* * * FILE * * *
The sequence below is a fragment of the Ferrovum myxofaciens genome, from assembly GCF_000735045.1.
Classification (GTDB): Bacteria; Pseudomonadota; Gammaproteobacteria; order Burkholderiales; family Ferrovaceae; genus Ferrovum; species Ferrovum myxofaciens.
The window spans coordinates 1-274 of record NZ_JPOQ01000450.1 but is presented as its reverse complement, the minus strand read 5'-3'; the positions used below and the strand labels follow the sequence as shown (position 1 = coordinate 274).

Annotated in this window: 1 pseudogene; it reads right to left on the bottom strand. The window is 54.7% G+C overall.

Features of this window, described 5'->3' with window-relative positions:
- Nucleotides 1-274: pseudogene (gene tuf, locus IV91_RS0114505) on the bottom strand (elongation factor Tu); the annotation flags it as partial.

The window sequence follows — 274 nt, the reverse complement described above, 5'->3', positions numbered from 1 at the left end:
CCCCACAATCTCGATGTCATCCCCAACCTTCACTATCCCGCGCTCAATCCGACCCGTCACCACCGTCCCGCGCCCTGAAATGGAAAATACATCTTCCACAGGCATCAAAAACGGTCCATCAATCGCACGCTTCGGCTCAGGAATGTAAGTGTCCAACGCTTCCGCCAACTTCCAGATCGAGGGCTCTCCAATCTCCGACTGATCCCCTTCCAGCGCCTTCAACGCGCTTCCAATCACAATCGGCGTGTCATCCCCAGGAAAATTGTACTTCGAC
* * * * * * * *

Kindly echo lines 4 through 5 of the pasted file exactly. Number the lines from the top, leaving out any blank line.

Annotated in this window: 1 pseudogene; it reads right to left on the bottom strand. The window is 54.7% G+C overall.

Features of this window, described 5'->3' with window-relative positions: